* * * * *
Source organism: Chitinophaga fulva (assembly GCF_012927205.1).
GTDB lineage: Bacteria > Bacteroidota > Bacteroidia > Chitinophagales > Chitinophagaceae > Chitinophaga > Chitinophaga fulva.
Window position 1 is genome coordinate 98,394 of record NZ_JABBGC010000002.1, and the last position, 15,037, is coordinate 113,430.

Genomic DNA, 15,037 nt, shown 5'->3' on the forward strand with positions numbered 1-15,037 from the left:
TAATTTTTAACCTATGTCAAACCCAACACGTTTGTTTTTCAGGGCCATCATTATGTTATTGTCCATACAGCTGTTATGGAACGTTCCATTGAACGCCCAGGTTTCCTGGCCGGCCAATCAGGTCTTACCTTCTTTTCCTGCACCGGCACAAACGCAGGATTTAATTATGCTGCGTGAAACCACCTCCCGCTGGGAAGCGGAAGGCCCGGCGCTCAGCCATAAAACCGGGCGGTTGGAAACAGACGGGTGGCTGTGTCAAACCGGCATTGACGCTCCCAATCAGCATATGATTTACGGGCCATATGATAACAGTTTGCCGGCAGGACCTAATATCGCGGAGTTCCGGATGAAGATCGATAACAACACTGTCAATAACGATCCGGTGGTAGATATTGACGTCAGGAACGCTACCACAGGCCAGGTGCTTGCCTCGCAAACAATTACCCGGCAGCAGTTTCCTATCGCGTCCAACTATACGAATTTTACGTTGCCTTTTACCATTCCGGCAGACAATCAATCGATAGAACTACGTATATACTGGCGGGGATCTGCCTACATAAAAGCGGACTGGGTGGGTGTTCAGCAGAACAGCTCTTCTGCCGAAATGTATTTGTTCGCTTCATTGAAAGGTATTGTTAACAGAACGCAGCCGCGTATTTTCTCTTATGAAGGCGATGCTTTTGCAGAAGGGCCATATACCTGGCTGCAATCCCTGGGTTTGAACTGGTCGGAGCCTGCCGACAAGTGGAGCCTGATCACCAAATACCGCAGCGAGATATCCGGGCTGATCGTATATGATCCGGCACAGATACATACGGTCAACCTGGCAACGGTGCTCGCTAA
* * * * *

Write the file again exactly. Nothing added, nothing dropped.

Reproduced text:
Source organism: Chitinophaga fulva (assembly GCF_012927205.1).
GTDB lineage: Bacteria > Bacteroidota > Bacteroidia > Chitinophagales > Chitinophagaceae > Chitinophaga > Chitinophaga fulva.
Window position 1 is genome coordinate 98,394 of record NZ_JABBGC010000002.1, and the last position, 15,037, is coordinate 113,430.

Genomic DNA, 15,037 nt, shown 5'->3' on the forward strand with positions numbered 1-15,037 from the left:
TAATTTTTAACCTATGTCAAACCCAACACGTTTGTTTTTCAGGGCCATCATTATGTTATTGTCCATACAGCTGTTATGGAACGTTCCATTGAACGCCCAGGTTTCCTGGCCGGCCAATCAGGTCTTACCTTCTTTTCCTGCACCGGCACAAACGCAGGATTTAATTATGCTGCGTGAAACCACCTCCCGCTGGGAAGCGGAAGGCCCGGCGCTCAGCCATAAAACCGGGCGGTTGGAAACAGACGGGTGGCTGTGTCAAACCGGCATTGACGCTCCCAATCAGCATATGATTTACGGGCCATATGATAACAGTTTGCCGGCAGGACCTAATATCGCGGAGTTCCGGATGAAGATCGATAACAACACTGTCAATAACGATCCGGTGGTAGATATTGACGTCAGGAACGCTACCACAGGCCAGGTGCTTGCCTCGCAAACAATTACCCGGCAGCAGTTTCCTATCGCGTCCAACTATACGAATTTTACGTTGCCTTTTACCATTCCGGCAGACAATCAATCGATAGAACTACGTATATACTGGCGGGGATCTGCCTACATAAAAGCGGACTGGGTGGGTGTTCAGCAGAACAGCTCTTCTGCCGAAATGTATTTGTTCGCTTCATTGAAAGGTATTGTTAACAGAACGCAGCCGCGTATTTTCTCTTATGAAGGCGATGCTTTTGCAGAAGGGCCATATACCTGGCTGCAATCCCTGGGTTTGAACTGGTCGGAGCCTGCCGACAAGTGGAGCCTGATCACCAAATACCGCAGCGAGATATCCGGGCTGATCGTATATGATCCGGCACAGATACATACGGTCAACCTGGCAACGGTGCTCGCTAA